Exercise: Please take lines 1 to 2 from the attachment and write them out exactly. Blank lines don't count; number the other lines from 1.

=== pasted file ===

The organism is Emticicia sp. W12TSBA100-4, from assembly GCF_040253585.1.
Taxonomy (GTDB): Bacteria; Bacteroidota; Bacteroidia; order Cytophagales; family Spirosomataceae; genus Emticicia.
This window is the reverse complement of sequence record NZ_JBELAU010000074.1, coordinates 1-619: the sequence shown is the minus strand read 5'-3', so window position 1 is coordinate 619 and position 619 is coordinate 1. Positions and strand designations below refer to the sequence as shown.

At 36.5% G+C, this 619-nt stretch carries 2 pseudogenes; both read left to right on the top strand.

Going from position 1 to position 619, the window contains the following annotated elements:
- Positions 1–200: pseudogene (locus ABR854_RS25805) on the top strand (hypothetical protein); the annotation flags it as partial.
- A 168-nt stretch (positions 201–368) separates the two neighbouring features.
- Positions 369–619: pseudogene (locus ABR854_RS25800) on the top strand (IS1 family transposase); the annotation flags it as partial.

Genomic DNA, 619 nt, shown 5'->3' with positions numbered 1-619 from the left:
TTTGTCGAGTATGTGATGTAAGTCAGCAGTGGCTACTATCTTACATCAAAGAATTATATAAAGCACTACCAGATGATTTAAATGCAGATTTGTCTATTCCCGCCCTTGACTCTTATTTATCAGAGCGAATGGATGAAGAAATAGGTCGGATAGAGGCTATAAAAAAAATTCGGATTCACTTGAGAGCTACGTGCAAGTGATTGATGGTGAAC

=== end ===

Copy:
The organism is Emticicia sp. W12TSBA100-4, from assembly GCF_040253585.1.
Taxonomy (GTDB): Bacteria; Bacteroidota; Bacteroidia; order Cytophagales; family Spirosomataceae; genus Emticicia.